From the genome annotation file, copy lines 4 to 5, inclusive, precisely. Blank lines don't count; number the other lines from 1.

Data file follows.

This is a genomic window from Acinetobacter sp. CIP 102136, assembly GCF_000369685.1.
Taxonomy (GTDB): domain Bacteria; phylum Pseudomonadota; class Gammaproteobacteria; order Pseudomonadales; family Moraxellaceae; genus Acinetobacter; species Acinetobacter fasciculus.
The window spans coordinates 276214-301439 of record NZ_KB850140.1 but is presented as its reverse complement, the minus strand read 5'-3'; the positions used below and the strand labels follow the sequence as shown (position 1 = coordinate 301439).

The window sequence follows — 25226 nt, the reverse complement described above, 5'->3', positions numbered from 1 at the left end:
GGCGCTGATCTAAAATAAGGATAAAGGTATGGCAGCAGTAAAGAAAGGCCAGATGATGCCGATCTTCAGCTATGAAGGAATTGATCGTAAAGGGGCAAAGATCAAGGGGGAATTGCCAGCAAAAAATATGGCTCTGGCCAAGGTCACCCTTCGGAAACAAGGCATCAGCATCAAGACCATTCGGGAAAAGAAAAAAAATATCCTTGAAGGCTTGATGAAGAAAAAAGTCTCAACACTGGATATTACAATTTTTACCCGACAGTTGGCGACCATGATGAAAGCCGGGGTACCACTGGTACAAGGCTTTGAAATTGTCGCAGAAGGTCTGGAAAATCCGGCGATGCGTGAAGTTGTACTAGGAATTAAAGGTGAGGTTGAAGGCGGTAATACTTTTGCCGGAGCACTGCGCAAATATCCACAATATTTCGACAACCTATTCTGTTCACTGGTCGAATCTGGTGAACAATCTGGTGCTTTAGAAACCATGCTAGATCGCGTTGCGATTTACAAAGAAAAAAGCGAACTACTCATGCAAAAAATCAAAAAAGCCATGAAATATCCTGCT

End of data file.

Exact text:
The window sequence follows — 25226 nt, the reverse complement described above, 5'->3', positions numbered from 1 at the left end:
GGCGCTGATCTAAAATAAGGATAAAGGTATGGCAGCAGTAAAGAAAGGCCAGATGATGCCGATCTTCAGCTATGAAGGAATTGATCGTAAAGGGGCAAAGATCAAGGGGGAATTGCCAGCAAAAAATATGGCTCTGGCCAAGGTCACCCTTCGGAAACAAGGCATCAGCATCAAGACCATTCGGGAAAAGAAAAAAAATATCCTTGAAGGCTTGATGAAGAAAAAAGTCTCAACACTGGATATTACAATTTTTACCCGACAGTTGGCGACCATGATGAAAGCCGGGGTACCACTGGTACAAGGCTTTGAAATTGTCGCAGAAGGTCTGGAAAATCCGGCGATGCGTGAAGTTGTACTAGGAATTAAAGGTGAGGTTGAAGGCGGTAATACTTTTGCCGGAGCACTGCGCAAATATCCACAATATTTCGACAACCTATTCTGTTCACTGGTCGAATCTGGTGAACAATCTGGTGCTTTAGAAACCATGCTAGATCGCGTTGCGATTTACAAAGAAAAAAGCGAACTACTCATGCAAAAAATCAAAAAAGCCATGAAATATCCTGCT